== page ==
If you're Canadian, chances are you remember Hal Johnson and Joanne McLeod from BodyBreak. Their iconic lifestyle TV segments were full of flashy wind suits and cheesy tag lines. Today, we refer to a body break as a short movement-based break to help the body and brain re-focus. Body breaks should be used throughout the day to reduce stress and frustration, and increase attention and productivity (understood.org). Short brain breaks have real benefits, but are more complicated than Hal and Joanne let on.
HOW DO YOU KNOW YOU NEED A BREAK?
As the adult in the room, you have a pretty good idea that a movement break is needed. The trick is to make the kids more aware that they are in need of a break. Mindfulness, also known as body awareness, is the beginning of emotional regulation.
What are the things that you are noticing that tell you that there's no more learning going on, and that a break is needed? Was is the thunderous level of noise in the room? Or, was it perhaps the lack of children sitting in their chairs? Or, for my home-based learning friends, was it the chorus of hollering that came from the kitchen? The most common cues of dysregulation are voice, hands, feet, and muscles.
Start with a group (or family) check-in by providing multiple choice options:
Voice: Is your voice quiet, loud, or yelling? Is it fast, slow, or just right?
Hands + Feet: Are your feet moving or still? Are they they fast and fidgeting or steady
Muscles: Are your muscles tight or loose? Do they feel wiggly or slow?
If your kiddos are younger or having trouble identifying how their body is feeling, point out a few concrete cues. Remember to be gentle with your words, and to put a name to things that are easy to see. "I'm noticing that your hands are in tight fists, and that your feet are pacing. I wonder if it's time we took a break."
Now that you've brought attention to the fact that their bodies are in need of a pause, it's time to build the best body break ever! The most effective body breaks have three components, which is why 20 jumping jacks is never enough to get the class to calm down.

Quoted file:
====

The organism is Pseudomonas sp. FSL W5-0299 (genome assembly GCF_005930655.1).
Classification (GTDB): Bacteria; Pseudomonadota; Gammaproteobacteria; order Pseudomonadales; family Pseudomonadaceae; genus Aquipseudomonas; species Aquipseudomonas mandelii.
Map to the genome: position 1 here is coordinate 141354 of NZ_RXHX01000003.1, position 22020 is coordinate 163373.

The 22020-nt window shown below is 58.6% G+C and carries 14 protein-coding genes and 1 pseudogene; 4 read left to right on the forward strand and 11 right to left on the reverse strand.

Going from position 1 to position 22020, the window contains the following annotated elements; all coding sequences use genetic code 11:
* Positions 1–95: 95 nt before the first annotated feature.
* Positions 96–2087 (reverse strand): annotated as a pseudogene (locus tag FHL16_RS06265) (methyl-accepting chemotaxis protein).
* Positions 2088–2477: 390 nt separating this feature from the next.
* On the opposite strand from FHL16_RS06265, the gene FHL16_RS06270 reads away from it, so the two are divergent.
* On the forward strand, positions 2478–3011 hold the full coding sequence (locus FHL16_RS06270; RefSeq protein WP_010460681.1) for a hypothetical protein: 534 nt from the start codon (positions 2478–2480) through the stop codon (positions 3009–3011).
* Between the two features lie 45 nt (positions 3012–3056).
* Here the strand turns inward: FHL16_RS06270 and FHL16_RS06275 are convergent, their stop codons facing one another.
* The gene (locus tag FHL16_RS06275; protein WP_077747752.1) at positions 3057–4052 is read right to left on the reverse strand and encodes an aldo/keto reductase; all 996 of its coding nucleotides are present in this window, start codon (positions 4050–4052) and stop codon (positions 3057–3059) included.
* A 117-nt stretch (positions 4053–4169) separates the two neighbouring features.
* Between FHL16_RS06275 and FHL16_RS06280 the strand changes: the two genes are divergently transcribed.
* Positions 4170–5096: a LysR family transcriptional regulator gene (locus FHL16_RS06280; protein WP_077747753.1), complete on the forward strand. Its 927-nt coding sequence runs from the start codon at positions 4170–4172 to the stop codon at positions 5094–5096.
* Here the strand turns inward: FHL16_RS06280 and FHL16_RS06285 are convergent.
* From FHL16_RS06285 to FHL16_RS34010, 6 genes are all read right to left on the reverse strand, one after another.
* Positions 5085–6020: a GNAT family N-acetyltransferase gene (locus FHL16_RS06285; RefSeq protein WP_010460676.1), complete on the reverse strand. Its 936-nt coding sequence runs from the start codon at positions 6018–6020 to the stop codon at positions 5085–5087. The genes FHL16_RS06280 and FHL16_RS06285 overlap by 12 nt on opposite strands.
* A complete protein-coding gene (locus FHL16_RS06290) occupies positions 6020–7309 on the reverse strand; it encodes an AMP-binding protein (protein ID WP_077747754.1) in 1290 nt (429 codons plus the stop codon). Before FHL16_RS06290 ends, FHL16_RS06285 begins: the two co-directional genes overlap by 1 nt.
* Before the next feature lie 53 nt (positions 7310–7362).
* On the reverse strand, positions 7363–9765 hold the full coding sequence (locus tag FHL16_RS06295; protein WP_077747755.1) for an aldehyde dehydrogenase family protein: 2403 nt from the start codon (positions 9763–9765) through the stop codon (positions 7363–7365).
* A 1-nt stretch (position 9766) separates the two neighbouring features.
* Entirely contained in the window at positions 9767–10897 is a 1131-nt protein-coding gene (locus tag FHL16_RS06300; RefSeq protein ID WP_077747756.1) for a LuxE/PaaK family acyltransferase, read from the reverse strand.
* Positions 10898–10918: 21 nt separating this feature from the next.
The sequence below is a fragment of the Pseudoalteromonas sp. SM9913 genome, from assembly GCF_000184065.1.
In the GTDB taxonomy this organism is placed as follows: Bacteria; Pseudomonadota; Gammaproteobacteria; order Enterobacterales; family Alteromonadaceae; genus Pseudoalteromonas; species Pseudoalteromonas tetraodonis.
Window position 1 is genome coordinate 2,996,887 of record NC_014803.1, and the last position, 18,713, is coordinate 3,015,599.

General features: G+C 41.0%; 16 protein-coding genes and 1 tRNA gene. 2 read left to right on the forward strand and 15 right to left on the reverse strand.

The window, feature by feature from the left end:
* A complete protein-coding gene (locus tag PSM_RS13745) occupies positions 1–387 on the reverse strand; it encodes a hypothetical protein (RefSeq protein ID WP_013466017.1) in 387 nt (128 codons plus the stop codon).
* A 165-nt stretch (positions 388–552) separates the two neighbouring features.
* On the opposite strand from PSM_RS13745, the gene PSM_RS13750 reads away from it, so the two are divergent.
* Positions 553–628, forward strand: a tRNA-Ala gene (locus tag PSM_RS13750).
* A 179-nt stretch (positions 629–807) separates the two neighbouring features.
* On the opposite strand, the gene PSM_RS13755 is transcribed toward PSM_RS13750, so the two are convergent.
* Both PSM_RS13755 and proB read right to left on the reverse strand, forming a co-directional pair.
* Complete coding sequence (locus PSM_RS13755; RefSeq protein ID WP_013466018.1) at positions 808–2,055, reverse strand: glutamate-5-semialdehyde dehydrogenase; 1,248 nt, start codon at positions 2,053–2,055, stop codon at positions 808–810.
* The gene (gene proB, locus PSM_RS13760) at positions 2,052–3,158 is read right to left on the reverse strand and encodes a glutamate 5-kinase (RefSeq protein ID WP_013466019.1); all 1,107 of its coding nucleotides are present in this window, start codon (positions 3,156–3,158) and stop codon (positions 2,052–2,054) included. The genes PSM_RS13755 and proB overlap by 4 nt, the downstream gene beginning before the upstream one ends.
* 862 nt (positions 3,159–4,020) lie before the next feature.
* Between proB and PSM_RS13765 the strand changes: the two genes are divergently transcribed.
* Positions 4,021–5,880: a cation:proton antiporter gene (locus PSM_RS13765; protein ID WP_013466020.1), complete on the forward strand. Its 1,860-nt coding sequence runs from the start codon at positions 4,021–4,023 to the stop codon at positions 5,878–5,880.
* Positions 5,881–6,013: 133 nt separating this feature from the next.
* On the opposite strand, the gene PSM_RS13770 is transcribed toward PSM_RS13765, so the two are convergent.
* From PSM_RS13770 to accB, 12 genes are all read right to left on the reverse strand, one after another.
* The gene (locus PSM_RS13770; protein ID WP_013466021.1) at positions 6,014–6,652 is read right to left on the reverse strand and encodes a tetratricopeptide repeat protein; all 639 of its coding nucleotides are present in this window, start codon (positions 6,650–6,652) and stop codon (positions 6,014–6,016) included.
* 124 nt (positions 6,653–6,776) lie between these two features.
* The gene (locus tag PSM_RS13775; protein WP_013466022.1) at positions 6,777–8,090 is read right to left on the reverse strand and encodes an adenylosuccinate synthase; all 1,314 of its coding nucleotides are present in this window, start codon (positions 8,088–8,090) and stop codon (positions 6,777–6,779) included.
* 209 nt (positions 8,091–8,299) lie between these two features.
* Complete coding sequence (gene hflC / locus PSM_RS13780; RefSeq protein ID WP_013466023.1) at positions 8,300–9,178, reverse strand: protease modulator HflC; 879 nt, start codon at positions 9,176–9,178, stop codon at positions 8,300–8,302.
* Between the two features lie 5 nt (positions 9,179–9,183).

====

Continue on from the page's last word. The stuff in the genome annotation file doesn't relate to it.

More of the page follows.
Energizing Activity - This gets the heart pumping and the blood flowing. Think of skipping around the room, hopping on one foot, or cross crawls. You can also run on the
spot, jump around like a frog, or dance to music. All of these activities bring energy into the body.
Heavy Work - Once the energizing tasks are done, we need to have heavy work to organize the body. In general, heavy work is any push, pull, or carry. It can also involve holding our body weight in a steady position, such as in a squat or a plank. Yoga poses are great for heavy work, but some kiddos prefer pushing the wall (to make the room bigger) or tricep dips on their chair.
Calming or Cognitive Task - Hold tight, one more step before we are ready to learn. Breathing is one of the best ways to prepare our brain and body for learning and being social (aka sitting at the dinner table). Maybe your family takes 3 big dragon breaths before each meal. Cognitive tasks such as patting your head while rubbing your tummy, reading, or doodling are great choices for the end of your break.
If you need more ideas for taking a breath, check out last month's blog post.
ARE WE DONE?
After your break, invite the kiddos to check in with their bodies again. Offer them the same multiple choice cues, or identify the different things that you are noticing about their bodies. Hopefully you are taking note of relaxed muscles, quiet voices, and focused eyes. However, if some of the bodies are still showing you that they aren't quite ready to engage in learning, try more heavy work.
Body breaks can be even more effective if they're tailored to the specific needs of the child. Do they need their energy level to be lowered, or raised? Does your kiddo need lots of heavy work, or extra calming at the end? Try out your new formula for body breaks and let me know what works best.
And remember, "Keep fit and have fun!"